Birds in coastal wetlands of Chile
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Between the extreme north of Chile and the island of Chiloe, there are approximately 300 coastal wetlands. Among them, there are estuaries where the larg-est waterfowl populations are concentrated, due to their high productivity and diversity of habitats. Around 125 species of birds, approximately 30% of the species that live regularly in Chile, use this type of environment, which makes them high-value sites for conservation of biodiversity. Because the Chilean coast is part of a major migratory route for birds in the Americas, the composition of the avifauna of these ecosystems is also highly dynamic. In addition, the uneven distribution of wetlands on the Chilean coast is reflected in the presence of a small number of sites with concentration of these birds, which are characterized by a good supply of food and the availability of safe resting places (e.g. sand bars). Population data of different bird species in four estuar-ies of the central zone (Itata, Reloca, Mataquito and Topocalma) indicate that, although the communities of aquatic birds (migratory and resident) are highly dynamic, they also have a very regular and predictable structure. The high degree of overlap in popu-lation trends of most species, even among non-migratory ones, suggests that these dynamics are largely due to regional trends rather than individual behavior of each estuary. Among the migratory species it is possible to detect some that settle through-out the summer in the estuaries of central Chile, while others use them only as a place of refueling during trips to and from more southern sites. Additionally, these estuaries have an important role as post-reproductive aggregation sites for many resident spe-cies, which apparently move from the country’s central valley wetlands. Information on the waterfowl use of estuaries of central Chile clearly indicates that the main role of these environments is to serve as a resting place for most birds. In addition, many marine species gather in these places for bathing, and that way clean the salt of their plumage. A large proportion of the birds that are concentrated in the estuaries, forages at sea, except for some freshwater birds (less abundant) that make it into these wet-lands. Reproductive activity of water birds in these estuaries is marginal, due to unfa-vorable factors for nesting and the high degree of human intervention.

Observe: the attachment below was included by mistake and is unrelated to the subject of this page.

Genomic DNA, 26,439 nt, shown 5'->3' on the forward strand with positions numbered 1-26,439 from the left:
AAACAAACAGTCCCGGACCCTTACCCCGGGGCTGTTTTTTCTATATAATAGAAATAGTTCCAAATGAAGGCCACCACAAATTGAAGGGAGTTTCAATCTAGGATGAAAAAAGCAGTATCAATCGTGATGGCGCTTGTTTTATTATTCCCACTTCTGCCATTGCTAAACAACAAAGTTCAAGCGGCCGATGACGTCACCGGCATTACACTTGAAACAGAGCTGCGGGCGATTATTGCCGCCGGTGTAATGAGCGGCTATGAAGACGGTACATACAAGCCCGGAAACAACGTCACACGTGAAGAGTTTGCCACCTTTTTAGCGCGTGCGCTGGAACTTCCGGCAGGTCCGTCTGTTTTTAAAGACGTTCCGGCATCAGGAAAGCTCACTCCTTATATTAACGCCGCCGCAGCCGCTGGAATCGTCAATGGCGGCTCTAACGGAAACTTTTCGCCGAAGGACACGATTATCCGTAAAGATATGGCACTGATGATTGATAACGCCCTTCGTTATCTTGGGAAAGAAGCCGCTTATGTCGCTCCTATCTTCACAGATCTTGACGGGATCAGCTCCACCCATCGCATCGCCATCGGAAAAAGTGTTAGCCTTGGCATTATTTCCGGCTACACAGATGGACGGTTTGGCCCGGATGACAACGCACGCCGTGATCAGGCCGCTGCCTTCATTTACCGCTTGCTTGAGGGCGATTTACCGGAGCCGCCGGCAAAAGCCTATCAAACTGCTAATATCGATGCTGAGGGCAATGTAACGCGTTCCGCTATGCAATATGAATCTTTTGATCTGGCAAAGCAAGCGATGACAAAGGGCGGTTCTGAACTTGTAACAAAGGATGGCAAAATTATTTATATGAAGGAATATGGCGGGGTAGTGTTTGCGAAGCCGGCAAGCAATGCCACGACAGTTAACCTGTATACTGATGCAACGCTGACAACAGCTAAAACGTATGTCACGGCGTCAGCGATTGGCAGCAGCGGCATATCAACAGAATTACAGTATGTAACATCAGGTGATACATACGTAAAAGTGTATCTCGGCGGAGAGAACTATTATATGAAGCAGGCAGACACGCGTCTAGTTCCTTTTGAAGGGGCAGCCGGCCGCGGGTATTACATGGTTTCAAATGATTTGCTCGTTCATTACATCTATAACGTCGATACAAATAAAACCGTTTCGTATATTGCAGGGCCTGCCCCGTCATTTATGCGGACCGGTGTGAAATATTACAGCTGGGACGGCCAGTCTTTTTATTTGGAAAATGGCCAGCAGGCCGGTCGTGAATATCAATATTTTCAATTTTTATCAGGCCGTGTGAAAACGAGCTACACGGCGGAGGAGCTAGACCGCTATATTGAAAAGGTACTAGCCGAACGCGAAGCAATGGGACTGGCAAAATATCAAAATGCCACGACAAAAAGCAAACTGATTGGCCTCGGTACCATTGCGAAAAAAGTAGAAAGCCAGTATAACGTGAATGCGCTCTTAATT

Artículo de publicación SCOPUS